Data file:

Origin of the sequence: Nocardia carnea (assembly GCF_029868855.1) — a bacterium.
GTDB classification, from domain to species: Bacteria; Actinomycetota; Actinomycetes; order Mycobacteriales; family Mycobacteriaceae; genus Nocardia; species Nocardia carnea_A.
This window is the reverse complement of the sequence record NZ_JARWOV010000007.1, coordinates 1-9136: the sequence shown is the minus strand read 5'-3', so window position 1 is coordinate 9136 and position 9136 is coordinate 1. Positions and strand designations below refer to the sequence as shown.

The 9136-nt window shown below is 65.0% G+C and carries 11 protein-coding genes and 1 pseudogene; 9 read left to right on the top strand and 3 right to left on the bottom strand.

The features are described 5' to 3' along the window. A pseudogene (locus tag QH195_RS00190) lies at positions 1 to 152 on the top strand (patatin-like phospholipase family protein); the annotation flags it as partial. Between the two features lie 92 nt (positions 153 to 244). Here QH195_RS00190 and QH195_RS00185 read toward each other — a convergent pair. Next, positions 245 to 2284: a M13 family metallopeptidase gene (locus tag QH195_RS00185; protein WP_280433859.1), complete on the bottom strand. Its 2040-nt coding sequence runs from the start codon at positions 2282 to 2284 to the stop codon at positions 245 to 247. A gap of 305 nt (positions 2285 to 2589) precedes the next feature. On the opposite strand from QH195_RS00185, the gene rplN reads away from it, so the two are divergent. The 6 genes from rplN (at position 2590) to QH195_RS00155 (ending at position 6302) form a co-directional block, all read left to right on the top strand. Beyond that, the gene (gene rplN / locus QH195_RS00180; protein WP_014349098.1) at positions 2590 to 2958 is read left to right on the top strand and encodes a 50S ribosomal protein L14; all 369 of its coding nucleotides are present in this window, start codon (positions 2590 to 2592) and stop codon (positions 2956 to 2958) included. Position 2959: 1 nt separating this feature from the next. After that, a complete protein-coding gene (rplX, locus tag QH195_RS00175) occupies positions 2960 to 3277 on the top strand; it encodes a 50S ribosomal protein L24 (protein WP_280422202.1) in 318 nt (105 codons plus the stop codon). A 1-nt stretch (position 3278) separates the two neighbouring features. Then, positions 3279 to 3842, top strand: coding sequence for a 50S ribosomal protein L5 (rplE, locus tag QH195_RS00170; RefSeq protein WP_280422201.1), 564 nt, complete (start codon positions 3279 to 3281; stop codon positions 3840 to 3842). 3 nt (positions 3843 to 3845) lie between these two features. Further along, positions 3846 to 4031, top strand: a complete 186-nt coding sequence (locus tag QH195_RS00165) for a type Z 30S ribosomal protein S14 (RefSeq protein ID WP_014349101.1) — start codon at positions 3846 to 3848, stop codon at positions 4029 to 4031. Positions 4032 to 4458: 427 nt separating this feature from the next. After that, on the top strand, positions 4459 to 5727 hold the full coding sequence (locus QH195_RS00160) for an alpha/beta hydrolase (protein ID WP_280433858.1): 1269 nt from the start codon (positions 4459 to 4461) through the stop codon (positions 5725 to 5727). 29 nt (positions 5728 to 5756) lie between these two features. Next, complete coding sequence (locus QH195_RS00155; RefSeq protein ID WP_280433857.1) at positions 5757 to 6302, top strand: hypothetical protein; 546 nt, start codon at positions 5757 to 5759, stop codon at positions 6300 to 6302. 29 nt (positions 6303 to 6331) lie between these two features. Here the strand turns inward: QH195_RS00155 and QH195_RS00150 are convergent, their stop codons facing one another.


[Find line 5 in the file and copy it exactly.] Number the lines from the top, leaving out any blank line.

The features are described 5' to 3' along the window. A pseudogene (locus tag QH195_RS00190) lies at positions 1 to 152 on the top strand (patatin-like phospholipase family protein); the annotation flags it as partial. Between the two features lie 92 nt (positions 153 to 244). Here QH195_RS00190 and QH195_RS00185 read toward each other — a convergent pair. Next, positions 245 to 2284: a M13 family metallopeptidase gene (locus tag QH195_RS00185; protein WP_280433859.1), complete on the bottom strand. Its 2040-nt coding sequence runs from the start codon at positions 2282 to 2284 to the stop codon at positions 245 to 247. A gap of 305 nt (positions 2285 to 2589) precedes the next feature. On the opposite strand from QH195_RS00185, the gene rplN reads away from it, so the two are divergent. The 6 genes from rplN (at position 2590) to QH195_RS00155 (ending at position 6302) form a co-directional block, all read left to right on the top strand. Beyond that, the gene (gene rplN / locus QH195_RS00180; protein WP_014349098.1) at positions 2590 to 2958 is read left to right on the top strand and encodes a 50S ribosomal protein L14; all 369 of its coding nucleotides are present in this window, start codon (positions 2590 to 2592) and stop codon (positions 2956 to 2958) included. Position 2959: 1 nt separating this feature from the next. After that, a complete protein-coding gene (rplX, locus tag QH195_RS00175) occupies positions 2960 to 3277 on the top strand; it encodes a 50S ribosomal protein L24 (protein WP_280422202.1) in 318 nt (105 codons plus the stop codon). A 1-nt stretch (position 3278) separates the two neighbouring features. Then, positions 3279 to 3842, top strand: coding sequence for a 50S ribosomal protein L5 (rplE, locus tag QH195_RS00170; RefSeq protein WP_280422201.1), 564 nt, complete (start codon positions 3279 to 3281; stop codon positions 3840 to 3842). 3 nt (positions 3843 to 3845) lie between these two features. Further along, positions 3846 to 4031, top strand: a complete 186-nt coding sequence (locus tag QH195_RS00165) for a type Z 30S ribosomal protein S14 (RefSeq protein ID WP_014349101.1) — start codon at positions 3846 to 3848, stop codon at positions 4029 to 4031. Positions 4032 to 4458: 427 nt separating this feature from the next. After that, on the top strand, positions 4459 to 5727 hold the full coding sequence (locus QH195_RS00160) for an alpha/beta hydrolase (protein ID WP_280433858.1): 1269 nt from the start codon (positions 4459 to 4461) through the stop codon (positions 5725 to 5727). 29 nt (positions 5728 to 5756) lie between these two features. Next, complete coding sequence (locus QH195_RS00155; RefSeq protein ID WP_280433857.1) at positions 5757 to 6302, top strand: hypothetical protein; 546 nt, start codon at positions 5757 to 5759, stop codon at positions 6300 to 6302. 29 nt (positions 6303 to 6331) lie between these two features. Here the strand turns inward: QH195_RS00155 and QH195_RS00150 are convergent, their stop codons facing one another.